6. Bring the mixture to a simmer. Reduce the heat and cook for about 15 minutes, stirring occasionally, until the cauliflower is tender.

7. Stir in the fresh spinach leaves and cook until wilted.

8. Gently stir the cooked tofu back in the pot (and if previously roasted the cauliflower florets) add cauliflower here to warm through.

9. Serve the curry hot over a bed of cooked basmati rice.

Please note that the calorie and macronutrient values provided are estimates. Actual nutritional values may vary based on specific brands and product variations.

Nutrition Info per serving: 540 calories, 31 g protein, 74 g carbohydrate, 21 g total fat (6 g saturated), 11 g fiber

Medical Advice Disclaimer: The information provided on this blog is for informational and educational purposes only. No material provided in this blog, including images and graphics, is intended as a substitute for professional medical advice, diagnosis, or treatment. Always seek the advice of your physician or other qualified health care provider before making any dietary changes or starting a new health care regimen.  Do not neglect professional advice because of what you may have read in this blog.

Portrait of JNCS Registered Dietitian Nutritionis CassandraAbout the Author: Cassandra is a Registered Dietitian Nutritionist. She graduated with a B.S in Nutritional Science with a concentration in Dietetics in from San Jose State University. Cassandra believes nutrition information, as it exists today, does not fully accommodate all cultural traditions and backgrounds. Cassandra’s goal is to work with individuals step-by-step to help them achieve their personal nutritional health and wellness goals. It is her passion to help individuals cultivate positive, sustainable healthy nutritional habits that they can carry with them throughout life.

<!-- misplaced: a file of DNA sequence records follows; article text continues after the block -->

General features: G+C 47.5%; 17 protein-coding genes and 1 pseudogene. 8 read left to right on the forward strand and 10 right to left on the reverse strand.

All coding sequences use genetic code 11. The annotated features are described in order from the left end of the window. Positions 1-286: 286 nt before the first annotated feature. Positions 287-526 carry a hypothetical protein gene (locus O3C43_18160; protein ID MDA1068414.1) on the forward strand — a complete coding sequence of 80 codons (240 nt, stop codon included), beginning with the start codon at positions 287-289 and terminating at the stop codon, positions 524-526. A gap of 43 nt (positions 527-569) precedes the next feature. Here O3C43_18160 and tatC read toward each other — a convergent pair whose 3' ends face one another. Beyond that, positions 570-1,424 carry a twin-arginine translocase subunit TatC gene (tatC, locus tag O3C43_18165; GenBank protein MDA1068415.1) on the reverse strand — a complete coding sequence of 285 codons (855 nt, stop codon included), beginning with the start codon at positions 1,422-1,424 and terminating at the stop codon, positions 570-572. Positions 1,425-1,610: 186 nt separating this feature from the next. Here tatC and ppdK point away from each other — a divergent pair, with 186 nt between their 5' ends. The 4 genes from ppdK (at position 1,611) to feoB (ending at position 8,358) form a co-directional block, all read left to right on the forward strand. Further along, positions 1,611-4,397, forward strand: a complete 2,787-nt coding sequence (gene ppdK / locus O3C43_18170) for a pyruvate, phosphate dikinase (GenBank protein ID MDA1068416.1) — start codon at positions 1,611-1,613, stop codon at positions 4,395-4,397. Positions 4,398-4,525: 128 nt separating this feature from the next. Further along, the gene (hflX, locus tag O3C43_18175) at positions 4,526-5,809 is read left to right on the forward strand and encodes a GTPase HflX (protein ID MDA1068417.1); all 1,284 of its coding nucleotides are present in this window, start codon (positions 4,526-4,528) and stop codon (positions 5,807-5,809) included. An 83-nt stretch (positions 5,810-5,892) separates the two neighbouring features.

1. Meatless Mondays: “less meat, less heat!” | Environmental Center | University of Colorado Boulder
  2. Livestock solutions for climate change | FAO
  3. Blanco Mejia, S., Messina, M., Li, S. S., Viguiliouk, E., Chiavaroli, L., Khan, T. A., Srichaikul, K., Mirrahimi, A., Sievenpiper, J. L., Kris-Etherton, P., & Jenkins, D. J. A. (2019). A Meta-Analysis of 46 Studies Identified by the FDA Demonstrates that Soy Protein Decreases Circulating LDL and Total Cholesterol Concentrations in Adults. The Journal of nutrition149(6), 968–981.
  4. Kim, Hyunju, et al. “Plant‐Based Diets Are Associated With a Lower Risk of Incident Cardiovascular Disease, Cardiovascular Disease Mortality, and All‐Cause Mortality in a General Population of Middle‐Aged Adults.” Journal of the American Heart Association, vol. 8, no. 16, Aug. 2019, p. e012865. org (Crossref),
  5. Gu, X., Drouin-Chartier, J. P., Sacks, F. M., Hu, F. B., Rosner, B., & Willett, W. C. (2023). Red meat intake and risk of type 2 diabetes in a prospective cohort study of United States females and males. The American journal of clinical nutrition118(6), 1153–1163.